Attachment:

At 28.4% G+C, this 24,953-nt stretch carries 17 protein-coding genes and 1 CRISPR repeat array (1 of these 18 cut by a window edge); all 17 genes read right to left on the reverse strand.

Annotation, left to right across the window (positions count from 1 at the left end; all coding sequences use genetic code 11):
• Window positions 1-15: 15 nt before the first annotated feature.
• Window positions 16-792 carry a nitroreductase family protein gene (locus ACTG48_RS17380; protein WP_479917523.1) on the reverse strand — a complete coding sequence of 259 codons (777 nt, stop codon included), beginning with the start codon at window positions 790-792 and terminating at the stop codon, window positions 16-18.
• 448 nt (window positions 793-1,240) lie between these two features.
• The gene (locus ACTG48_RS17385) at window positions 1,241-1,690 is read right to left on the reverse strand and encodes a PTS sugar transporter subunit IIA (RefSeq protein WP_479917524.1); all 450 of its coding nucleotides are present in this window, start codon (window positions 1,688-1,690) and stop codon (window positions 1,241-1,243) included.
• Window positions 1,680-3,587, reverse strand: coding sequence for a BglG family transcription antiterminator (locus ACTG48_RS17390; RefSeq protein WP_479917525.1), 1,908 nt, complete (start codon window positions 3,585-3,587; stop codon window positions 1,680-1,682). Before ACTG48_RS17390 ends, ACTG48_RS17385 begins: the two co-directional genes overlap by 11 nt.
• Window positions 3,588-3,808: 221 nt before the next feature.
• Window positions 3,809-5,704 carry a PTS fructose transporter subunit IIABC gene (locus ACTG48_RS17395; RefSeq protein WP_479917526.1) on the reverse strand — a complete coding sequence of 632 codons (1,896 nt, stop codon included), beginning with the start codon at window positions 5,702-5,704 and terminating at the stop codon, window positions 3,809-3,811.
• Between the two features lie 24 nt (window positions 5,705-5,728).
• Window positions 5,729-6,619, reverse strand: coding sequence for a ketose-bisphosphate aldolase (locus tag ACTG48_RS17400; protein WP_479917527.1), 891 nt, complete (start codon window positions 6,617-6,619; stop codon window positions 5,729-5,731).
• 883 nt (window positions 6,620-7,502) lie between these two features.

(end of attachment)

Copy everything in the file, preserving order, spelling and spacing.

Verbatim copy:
At 28.4% G+C, this 24,953-nt stretch carries 17 protein-coding genes and 1 CRISPR repeat array (1 of these 18 cut by a window edge); all 17 genes read right to left on the reverse strand.

Annotation, left to right across the window (positions count from 1 at the left end; all coding sequences use genetic code 11):
• Window positions 1-15: 15 nt before the first annotated feature.
• Window positions 16-792 carry a nitroreductase family protein gene (locus ACTG48_RS17380; protein WP_479917523.1) on the reverse strand — a complete coding sequence of 259 codons (777 nt, stop codon included), beginning with the start codon at window positions 790-792 and terminating at the stop codon, window positions 16-18.
• 448 nt (window positions 793-1,240) lie between these two features.
• The gene (locus ACTG48_RS17385) at window positions 1,241-1,690 is read right to left on the reverse strand and encodes a PTS sugar transporter subunit IIA (RefSeq protein WP_479917524.1); all 450 of its coding nucleotides are present in this window, start codon (window positions 1,688-1,690) and stop codon (window positions 1,241-1,243) included.
• Window positions 1,680-3,587, reverse strand: coding sequence for a BglG family transcription antiterminator (locus ACTG48_RS17390; RefSeq protein WP_479917525.1), 1,908 nt, complete (start codon window positions 3,585-3,587; stop codon window positions 1,680-1,682). Before ACTG48_RS17390 ends, ACTG48_RS17385 begins: the two co-directional genes overlap by 11 nt.
• Window positions 3,588-3,808: 221 nt before the next feature.
• Window positions 3,809-5,704 carry a PTS fructose transporter subunit IIABC gene (locus ACTG48_RS17395; RefSeq protein WP_479917526.1) on the reverse strand — a complete coding sequence of 632 codons (1,896 nt, stop codon included), beginning with the start codon at window positions 5,702-5,704 and terminating at the stop codon, window positions 3,809-3,811.
• Between the two features lie 24 nt (window positions 5,705-5,728).
• Window positions 5,729-6,619, reverse strand: coding sequence for a ketose-bisphosphate aldolase (locus tag ACTG48_RS17400; protein WP_479917527.1), 891 nt, complete (start codon window positions 6,617-6,619; stop codon window positions 5,729-5,731).
• 883 nt (window positions 6,620-7,502) lie between these two features.